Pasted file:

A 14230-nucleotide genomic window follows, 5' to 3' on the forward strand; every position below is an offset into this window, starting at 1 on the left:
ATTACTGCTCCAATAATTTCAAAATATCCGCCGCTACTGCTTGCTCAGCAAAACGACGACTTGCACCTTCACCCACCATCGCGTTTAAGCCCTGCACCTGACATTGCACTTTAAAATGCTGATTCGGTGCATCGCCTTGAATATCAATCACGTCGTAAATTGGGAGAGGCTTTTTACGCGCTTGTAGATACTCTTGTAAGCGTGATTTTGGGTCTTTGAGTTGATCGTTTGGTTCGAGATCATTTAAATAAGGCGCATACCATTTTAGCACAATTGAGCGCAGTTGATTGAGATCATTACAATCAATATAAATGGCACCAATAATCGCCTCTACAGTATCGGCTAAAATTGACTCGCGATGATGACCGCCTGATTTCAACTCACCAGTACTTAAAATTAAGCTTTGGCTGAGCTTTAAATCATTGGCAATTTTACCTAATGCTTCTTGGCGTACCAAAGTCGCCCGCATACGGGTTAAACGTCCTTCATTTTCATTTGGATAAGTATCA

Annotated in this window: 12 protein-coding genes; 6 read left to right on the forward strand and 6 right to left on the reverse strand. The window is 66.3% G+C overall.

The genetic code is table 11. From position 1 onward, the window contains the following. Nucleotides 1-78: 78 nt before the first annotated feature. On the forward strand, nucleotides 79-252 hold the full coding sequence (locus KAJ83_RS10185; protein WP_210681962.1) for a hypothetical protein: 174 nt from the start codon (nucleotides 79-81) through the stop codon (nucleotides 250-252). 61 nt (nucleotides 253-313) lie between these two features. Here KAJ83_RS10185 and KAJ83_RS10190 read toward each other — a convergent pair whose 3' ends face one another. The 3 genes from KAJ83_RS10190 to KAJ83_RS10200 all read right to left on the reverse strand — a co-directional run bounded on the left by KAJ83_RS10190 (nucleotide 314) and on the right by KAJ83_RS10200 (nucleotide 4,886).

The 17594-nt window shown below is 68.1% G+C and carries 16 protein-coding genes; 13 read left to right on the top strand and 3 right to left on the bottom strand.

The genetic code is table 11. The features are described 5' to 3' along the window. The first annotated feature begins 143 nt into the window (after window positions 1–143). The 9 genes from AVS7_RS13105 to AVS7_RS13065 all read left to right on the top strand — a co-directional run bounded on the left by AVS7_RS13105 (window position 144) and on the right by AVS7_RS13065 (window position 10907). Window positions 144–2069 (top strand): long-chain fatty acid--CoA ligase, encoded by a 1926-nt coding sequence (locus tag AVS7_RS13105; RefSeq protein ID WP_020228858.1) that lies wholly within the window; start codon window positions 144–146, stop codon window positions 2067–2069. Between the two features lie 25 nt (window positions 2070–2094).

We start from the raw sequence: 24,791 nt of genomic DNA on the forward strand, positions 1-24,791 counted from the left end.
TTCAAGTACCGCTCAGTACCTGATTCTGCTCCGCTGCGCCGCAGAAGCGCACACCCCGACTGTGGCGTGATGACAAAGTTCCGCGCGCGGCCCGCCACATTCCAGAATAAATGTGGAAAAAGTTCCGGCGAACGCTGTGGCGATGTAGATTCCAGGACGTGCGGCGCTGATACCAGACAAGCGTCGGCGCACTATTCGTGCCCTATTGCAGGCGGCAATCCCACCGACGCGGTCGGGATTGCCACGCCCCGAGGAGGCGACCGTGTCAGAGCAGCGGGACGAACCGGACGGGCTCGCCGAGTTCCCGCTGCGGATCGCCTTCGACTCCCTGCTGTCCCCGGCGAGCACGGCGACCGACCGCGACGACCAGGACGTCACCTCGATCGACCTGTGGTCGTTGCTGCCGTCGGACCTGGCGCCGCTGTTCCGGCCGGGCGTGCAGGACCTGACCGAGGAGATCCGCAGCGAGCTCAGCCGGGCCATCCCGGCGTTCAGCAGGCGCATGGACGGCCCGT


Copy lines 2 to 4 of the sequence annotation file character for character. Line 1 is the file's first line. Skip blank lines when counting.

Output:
ATTACTGCTCCAATAATTTCAAAATATCCGCCGCTACTGCTTGCTCAGCAAAACGACGACTTGCACCTTCACCCACCATCGCGTTTAAGCCCTGCACCTGACATTGCACTTTAAAATGCTGATTCGGTGCATCGCCTTGAATATCAATCACGTCGTAAATTGGGAGAGGCTTTTTACGCGCTTGTAGATACTCTTGTAAGCGTGATTTTGGGTCTTTGAGTTGATCGTTTGGTTCGAGATCATTTAAATAAGGCGCATACCATTTTAGCACAATTGAGCGCAGTTGATTGAGATCATTACAATCAATATAAATGGCACCAATAATCGCCTCTACAGTATCGGCTAAAATTGACTCGCGATGATGACCGCCTGATTTCAACTCACCAGTACTTAAAATTAAGCTTTGGCTGAGCTTTAAATCATTGGCAATTTTACCTAATGCTTCTTGGCGTACCAAAGTCGCCCGCATACGGGTTAAACGTCCTTCATTTTCATTTGGATAAGTATCA

Annotated in this window: 12 protein-coding genes; 6 read left to right on the forward strand and 6 right to left on the reverse strand. The window is 66.3% G+C overall.

The genetic code is table 11. From position 1 onward, the window contains the following. Nucleotides 1-78: 78 nt before the first annotated feature. On the forward strand, nucleotides 79-252 hold the full coding sequence (locus KAJ83_RS10185; protein WP_210681962.1) for a hypothetical protein: 174 nt from the start codon (nucleotides 79-81) through the stop codon (nucleotides 250-252). 61 nt (nucleotides 253-313) lie between these two features. Here KAJ83_RS10185 and KAJ83_RS10190 read toward each other — a convergent pair whose 3' ends face one another. The 3 genes from KAJ83_RS10190 to KAJ83_RS10200 all read right to left on the reverse strand — a co-directional run bounded on the left by KAJ83_RS10190 (nucleotide 314) and on the right by KAJ83_RS10200 (nucleotide 4,886).